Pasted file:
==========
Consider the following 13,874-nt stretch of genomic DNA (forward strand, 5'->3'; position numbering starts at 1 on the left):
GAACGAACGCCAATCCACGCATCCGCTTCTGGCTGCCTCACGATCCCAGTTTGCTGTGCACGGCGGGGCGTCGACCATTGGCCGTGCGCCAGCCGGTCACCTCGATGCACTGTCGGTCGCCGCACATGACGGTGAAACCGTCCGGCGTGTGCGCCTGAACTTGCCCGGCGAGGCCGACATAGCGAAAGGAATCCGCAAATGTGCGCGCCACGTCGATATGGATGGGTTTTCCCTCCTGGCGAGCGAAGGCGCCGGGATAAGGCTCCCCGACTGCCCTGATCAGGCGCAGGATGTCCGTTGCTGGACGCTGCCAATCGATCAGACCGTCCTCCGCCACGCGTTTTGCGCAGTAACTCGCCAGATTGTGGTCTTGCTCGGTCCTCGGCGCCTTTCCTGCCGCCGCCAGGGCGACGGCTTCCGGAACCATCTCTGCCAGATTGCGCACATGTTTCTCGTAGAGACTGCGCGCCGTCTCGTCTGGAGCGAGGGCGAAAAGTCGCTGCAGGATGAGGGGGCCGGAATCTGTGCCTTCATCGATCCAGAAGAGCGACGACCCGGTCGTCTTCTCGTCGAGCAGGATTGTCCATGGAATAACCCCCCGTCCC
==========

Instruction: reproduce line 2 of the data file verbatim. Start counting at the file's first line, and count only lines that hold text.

GAACGAACGCCAATCCACGCATCCGCTTCTGGCTGCCTCACGATCCCAGTTTGCTGTGCACGGCGGGGCGTCGACCATTGGCCGTGCGCCAGCCGGTCACCTCGATGCACTGTCGGTCGCCGCACATGACGGTGAAACCGTCCGGCGTGTGCGCCTGAACTTGCCCGGCGAGGCCGACATAGCGAAAGGAATCCGCAAATGTGCGCGCCACGTCGATATGGATGGGTTTTCCCTCCTGGCGAGCGAAGGCGCCGGGATAAGGCTCCCCGACTGCCCTGATCAGGCGCAGGATGTCCGTTGCTGGACGCTGCCAATCGATCAGACCGTCCTCCGCCACGCGTTTTGCGCAGTAACTCGCCAGATTGTGGTCTTGCTCGGTCCTCGGCGCCTTTCCTGCCGCCGCCAGGGCGACGGCTTCCGGAACCATCTCTGCCAGATTGCGCACATGTTTCTCGTAGAGACTGCGCGCCGTCTCGTCTGGAGCGAGGGCGAAAAGTCGCTGCAGGATGAGGGGGCCGGAATCTGTGCCTTCATCGATCCAGAAGAGCGACGACCCGGTCGTCTTCTCGTCGAGCAGGATTGTCCATGGAATAACCCCCCGTCCC